Studies show that styrene, a likely carcinogen, can leach from StyrofoamTM cups and containers when heated. Never put hot food/drink into StyrofoamTM containers, and never microwave StyrofoamTM (or any other plastic) products!

StyrofoamTM not only poses a threat to human health, but can also be harmful to the environment. Foam is lightweight and is easily blown by wind or washed away by rain into water sources. It is also very brittle, and can break into small pieces that are easy for animals to eat. Animals that live on or near areas where StyrofoamTM is found in water sources or on the ground could be harmed if they consume the foam particles.

Polystyrene is slow to degrade, and if disposed of improperly, the foam can leach chemicals into the environment harming water sources.

Polystyrene manufacturing is an enormous creator of hazardous waste. Furthermore, polystyrene manufacturing greatly contributes to global warming. Expanded polystyrene is often made using hydrochlorofluorocarbons, compounds which deplete the ozone, which is needed to protect us from harmful ultraviolet rays. 

What are acceptable alternatives?

Instead of StyrofoamTM, food can be served on compostable plates that are made of plant-based materials. Safer materials include recycled paper and bamboo products and reusable utensils made from corn or potato-based plastics. Store food or drink in glass containers rather than plastic jars and bottles.

Unfortunately, many brands of disposable dinnerware contain chemicals beyond styrene that can harm our health including BPA-a hormone disruptor, dioxins-linked to infertility, and phthalates-linked to breast cancer. If possible it is preferable to use reusable dinnerware.

Stainless steel, pyrex or ceramic reusable plates, bowls, and cups are another option. Child care facilities can use reusable glasses, plates and utensils made of stainless steel or safer plastics (see EHCC’s Plastics Fact Sheet for more information on alternative plastics) for food and beverages.

For packing--biodegradable packing peanuts made out of corn or wheat can be used in place of StyrofoamTM packing peanuts. Additional alternative materials that are less harmful are plastic air bags, paper stuffing, and a StyrofoamTM substitute that is made of mushrooms.  Visit https://daily.jstor.org/company-uses-mushrooms-grows-plastic-alternatives/ for more information about the mushroom alternative.

What types of products can I use for hot beverages and food?

Products made of paper, glass, stainless steel, and ceramic can keep food and beverages warm without leaching chemicals.

Is StyrofoamTM recyclable?

StyrofoamTM is slow to degrade, but it is recyclable! However, white StyrofoamTM must be clean and recycling must be done at specialized facilities. Look for a PS recycling drop-off center in your community.   Visit https://www.dartcontainer.com/ca/environment/ps-foam-recycling/ for a map of recycling centers in the US, and specifications. Recycling centers locations are also available by visiting www.earth911.com and searching “Styrofoam” or by going to www.homeforfoam.com.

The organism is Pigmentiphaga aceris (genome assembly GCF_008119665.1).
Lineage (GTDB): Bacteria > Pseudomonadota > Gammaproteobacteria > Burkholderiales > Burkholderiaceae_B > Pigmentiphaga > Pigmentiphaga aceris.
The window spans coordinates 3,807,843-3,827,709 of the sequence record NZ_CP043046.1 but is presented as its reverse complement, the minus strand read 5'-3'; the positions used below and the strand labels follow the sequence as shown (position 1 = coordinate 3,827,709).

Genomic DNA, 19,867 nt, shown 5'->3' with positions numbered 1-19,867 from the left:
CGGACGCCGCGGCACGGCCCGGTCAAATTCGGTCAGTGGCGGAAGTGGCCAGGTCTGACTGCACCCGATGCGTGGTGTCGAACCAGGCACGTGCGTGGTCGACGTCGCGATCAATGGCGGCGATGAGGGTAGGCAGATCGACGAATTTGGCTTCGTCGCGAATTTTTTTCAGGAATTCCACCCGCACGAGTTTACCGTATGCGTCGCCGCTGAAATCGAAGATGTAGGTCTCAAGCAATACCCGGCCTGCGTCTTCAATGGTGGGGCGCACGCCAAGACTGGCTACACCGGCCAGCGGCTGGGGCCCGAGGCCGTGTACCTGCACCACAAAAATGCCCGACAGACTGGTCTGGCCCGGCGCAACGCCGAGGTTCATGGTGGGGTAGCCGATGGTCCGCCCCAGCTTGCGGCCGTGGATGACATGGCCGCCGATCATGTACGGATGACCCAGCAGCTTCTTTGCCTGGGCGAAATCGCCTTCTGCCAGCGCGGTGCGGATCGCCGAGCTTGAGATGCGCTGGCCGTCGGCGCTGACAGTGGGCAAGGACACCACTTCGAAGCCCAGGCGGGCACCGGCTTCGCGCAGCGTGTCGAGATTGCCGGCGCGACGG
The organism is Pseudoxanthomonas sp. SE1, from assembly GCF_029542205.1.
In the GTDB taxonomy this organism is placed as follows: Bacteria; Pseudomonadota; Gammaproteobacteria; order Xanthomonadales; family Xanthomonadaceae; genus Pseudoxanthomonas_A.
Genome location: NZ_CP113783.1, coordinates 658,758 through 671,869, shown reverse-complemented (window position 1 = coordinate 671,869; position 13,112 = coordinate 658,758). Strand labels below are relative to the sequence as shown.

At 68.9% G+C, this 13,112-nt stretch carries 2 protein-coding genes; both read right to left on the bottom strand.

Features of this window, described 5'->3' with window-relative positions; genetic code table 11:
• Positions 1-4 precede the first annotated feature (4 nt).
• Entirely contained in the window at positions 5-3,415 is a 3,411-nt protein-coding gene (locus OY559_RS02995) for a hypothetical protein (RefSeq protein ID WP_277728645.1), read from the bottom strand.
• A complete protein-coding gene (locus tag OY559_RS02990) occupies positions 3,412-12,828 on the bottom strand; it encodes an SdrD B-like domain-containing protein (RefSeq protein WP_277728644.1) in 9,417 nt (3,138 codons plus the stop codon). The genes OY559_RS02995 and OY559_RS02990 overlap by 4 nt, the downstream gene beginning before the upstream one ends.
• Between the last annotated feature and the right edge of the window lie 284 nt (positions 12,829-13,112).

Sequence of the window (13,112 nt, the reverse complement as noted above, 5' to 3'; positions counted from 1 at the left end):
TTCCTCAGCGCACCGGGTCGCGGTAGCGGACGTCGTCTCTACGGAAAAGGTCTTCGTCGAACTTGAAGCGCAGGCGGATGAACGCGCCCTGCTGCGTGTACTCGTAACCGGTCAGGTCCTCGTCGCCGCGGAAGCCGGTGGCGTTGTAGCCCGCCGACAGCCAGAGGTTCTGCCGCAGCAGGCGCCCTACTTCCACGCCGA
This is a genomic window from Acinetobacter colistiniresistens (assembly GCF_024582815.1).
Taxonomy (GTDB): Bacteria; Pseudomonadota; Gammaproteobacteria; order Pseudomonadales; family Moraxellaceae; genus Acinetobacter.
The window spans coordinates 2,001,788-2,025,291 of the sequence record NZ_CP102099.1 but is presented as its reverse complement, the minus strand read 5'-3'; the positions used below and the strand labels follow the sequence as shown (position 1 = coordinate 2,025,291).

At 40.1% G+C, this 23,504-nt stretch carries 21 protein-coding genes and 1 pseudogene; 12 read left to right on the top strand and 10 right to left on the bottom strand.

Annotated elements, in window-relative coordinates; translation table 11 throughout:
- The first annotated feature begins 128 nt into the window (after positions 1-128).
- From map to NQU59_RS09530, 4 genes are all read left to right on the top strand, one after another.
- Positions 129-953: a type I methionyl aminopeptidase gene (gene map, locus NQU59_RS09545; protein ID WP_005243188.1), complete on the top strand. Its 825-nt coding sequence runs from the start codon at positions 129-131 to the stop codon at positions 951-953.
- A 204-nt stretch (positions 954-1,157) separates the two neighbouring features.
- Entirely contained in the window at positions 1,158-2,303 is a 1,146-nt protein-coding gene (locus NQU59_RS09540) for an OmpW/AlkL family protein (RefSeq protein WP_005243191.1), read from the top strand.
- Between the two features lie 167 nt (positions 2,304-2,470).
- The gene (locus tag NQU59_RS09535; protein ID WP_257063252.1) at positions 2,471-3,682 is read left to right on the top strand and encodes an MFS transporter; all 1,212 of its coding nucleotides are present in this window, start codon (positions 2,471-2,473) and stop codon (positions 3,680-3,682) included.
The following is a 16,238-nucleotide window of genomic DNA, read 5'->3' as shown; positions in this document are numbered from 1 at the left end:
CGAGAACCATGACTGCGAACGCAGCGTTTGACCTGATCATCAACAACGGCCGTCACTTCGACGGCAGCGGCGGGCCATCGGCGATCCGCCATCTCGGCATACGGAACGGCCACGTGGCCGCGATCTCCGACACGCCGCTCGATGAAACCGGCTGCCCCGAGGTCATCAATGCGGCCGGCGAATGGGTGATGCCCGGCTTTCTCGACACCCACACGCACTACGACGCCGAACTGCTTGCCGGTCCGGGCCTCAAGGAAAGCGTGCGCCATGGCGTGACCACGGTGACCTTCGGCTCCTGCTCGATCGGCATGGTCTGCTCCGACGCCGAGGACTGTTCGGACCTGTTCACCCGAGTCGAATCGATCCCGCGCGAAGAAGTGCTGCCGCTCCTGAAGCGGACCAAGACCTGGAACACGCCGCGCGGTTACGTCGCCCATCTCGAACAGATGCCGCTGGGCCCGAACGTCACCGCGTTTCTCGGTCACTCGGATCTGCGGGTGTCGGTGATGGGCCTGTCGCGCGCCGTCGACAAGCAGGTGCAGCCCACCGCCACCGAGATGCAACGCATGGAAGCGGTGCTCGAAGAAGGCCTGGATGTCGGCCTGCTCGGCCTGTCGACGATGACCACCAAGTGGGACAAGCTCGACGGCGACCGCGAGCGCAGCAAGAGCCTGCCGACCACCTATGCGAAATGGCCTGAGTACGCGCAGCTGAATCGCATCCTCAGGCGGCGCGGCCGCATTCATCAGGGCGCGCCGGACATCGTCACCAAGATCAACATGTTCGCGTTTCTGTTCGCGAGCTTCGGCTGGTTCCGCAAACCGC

What should I do with StyrofoamTM?

StyrofoamTM can be recycled by dropping off clean, unmarked pieces at a drop-off site. However, the best way to protect yourself and the environment would be to avoid its use in the first place. Choose not to purchase polystyrene products, or items that are packaged in polystyrene. And ask for alternative containers or bring your own leftover containers when eating out.



  1. https://www.osha.gov/SLTC/styrene/hazards.html
  2. https://www.atsdr.cdc.gov/phs/phs.asp?id=419&tid=74
  3. https://wmich.edu/mfe/mrc/greenmanufacturing/pdf/Polystyrene%20Recycling.pdf
  4. http://blogs.ei.columbia.edu/2015/03/11/say-goodbye-to-styrofoam/
  5. https://doee.dc.gov/foodserviceware
  6. https://www.mnn.com/money/green-workplace/stories/recycle-styrofoam-cups-is-it-possible
  7. http://www.cityofpittsfield.org/city_hall/health_and_inspections/docs/Polystyrene%20Ban%20Frequently%20Asked%20Questions%20(3).pdf
  8. https://ddot.dc.gov/sites/default/files/dc/sites/ddoe/page_content/attachments/FINAL_Frequently%20Asked%20Questions%203.11.16.pdf
  9. https://saferchemicals.org/2014/05/26/styrene-and-styrofoam-101-2/
  10. http://www.baltimoresun.com/news/opinion/oped/bs-ed-styrofoam-bill-20170216-story.htmln
  11. https://rucore.libraries.rutgers.edu/rutgers-lib/38329/PDF/1/play/